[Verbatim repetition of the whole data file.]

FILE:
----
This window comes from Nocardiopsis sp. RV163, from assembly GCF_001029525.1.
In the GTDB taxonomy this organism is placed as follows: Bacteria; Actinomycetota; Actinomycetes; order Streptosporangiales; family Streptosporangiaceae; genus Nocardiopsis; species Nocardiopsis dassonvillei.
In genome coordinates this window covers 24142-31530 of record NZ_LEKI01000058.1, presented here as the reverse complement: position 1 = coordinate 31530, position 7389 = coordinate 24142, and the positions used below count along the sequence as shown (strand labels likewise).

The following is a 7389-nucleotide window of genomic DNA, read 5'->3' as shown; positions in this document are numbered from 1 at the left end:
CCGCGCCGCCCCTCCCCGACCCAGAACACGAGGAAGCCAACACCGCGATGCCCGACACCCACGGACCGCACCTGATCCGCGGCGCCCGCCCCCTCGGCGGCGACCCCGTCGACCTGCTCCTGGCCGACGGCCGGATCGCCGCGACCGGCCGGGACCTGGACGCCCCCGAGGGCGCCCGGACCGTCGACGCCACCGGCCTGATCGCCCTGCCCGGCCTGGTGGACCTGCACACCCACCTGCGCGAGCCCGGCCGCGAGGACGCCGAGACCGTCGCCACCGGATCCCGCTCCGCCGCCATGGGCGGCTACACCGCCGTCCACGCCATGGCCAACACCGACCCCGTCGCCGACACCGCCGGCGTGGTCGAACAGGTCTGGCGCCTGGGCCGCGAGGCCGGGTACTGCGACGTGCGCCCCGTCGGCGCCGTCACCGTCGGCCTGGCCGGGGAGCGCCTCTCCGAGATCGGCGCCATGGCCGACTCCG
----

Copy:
This window comes from Nocardiopsis sp. RV163, from assembly GCF_001029525.1.
In the GTDB taxonomy this organism is placed as follows: Bacteria; Actinomycetota; Actinomycetes; order Streptosporangiales; family Streptosporangiaceae; genus Nocardiopsis; species Nocardiopsis dassonvillei.
In genome coordinates this window covers 24142-31530 of record NZ_LEKI01000058.1, presented here as the reverse complement: position 1 = coordinate 31530, position 7389 = coordinate 24142, and the positions used below count along the sequence as shown (strand labels likewise).

The following is a 7389-nucleotide window of genomic DNA, read 5'->3' as shown; positions in this document are numbered from 1 at the left end:
CCGCGCCGCCCCTCCCCGACCCAGAACACGAGGAAGCCAACACCGCGATGCCCGACACCCACGGACCGCACCTGATCCGCGGCGCCCGCCCCCTCGGCGGCGACCCCGTCGACCTGCTCCTGGCCGACGGCCGGATCGCCGCGACCGGCCGGGACCTGGACGCCCCCGAGGGCGCCCGGACCGTCGACGCCACCGGCCTGATCGCCCTGCCCGGCCTGGTGGACCTGCACACCCACCTGCGCGAGCCCGGCCGCGAGGACGCCGAGACCGTCGCCACCGGATCCCGCTCCGCCGCCATGGGCGGCTACACCGCCGTCCACGCCATGGCCAACACCGACCCCGTCGCCGACACCGCCGGCGTGGTCGAACAGGTCTGGCGCCTGGGCCGCGAGGCCGGGTACTGCGACGTGCGCCCCGTCGGCGCCGTCACCGTCGGCCTGGCCGGGGAGCGCCTCTCCGAGATCGGCGCCATGGCCGACTCCG